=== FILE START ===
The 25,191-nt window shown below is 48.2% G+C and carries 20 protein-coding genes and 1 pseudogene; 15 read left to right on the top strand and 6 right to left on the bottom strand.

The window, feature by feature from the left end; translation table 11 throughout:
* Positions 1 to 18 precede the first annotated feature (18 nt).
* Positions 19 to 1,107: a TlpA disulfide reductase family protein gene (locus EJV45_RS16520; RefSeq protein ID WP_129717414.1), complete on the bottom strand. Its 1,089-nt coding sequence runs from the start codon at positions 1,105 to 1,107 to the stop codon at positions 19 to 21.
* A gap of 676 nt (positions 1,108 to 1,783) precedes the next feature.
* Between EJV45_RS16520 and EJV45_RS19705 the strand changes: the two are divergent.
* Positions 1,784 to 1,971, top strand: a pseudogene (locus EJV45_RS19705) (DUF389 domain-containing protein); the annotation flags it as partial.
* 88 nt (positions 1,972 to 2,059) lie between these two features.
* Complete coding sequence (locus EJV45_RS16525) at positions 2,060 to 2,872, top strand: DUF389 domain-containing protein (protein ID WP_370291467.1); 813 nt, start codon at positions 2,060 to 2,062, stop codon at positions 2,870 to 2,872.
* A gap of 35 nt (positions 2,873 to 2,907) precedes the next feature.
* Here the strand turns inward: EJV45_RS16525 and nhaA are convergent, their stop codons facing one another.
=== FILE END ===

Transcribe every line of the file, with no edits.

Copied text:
The 25,191-nt window shown below is 48.2% G+C and carries 20 protein-coding genes and 1 pseudogene; 15 read left to right on the top strand and 6 right to left on the bottom strand.

The window, feature by feature from the left end; translation table 11 throughout:
* Positions 1 to 18 precede the first annotated feature (18 nt).
* Positions 19 to 1,107: a TlpA disulfide reductase family protein gene (locus EJV45_RS16520; RefSeq protein ID WP_129717414.1), complete on the bottom strand. Its 1,089-nt coding sequence runs from the start codon at positions 1,105 to 1,107 to the stop codon at positions 19 to 21.
* A gap of 676 nt (positions 1,108 to 1,783) precedes the next feature.
* Between EJV45_RS16520 and EJV45_RS19705 the strand changes: the two are divergent.
* Positions 1,784 to 1,971, top strand: a pseudogene (locus EJV45_RS19705) (DUF389 domain-containing protein); the annotation flags it as partial.
* 88 nt (positions 1,972 to 2,059) lie between these two features.
* Complete coding sequence (locus EJV45_RS16525) at positions 2,060 to 2,872, top strand: DUF389 domain-containing protein (protein ID WP_370291467.1); 813 nt, start codon at positions 2,060 to 2,062, stop codon at positions 2,870 to 2,872.
* A gap of 35 nt (positions 2,873 to 2,907) precedes the next feature.
* Here the strand turns inward: EJV45_RS16525 and nhaA are convergent, their stop codons facing one another.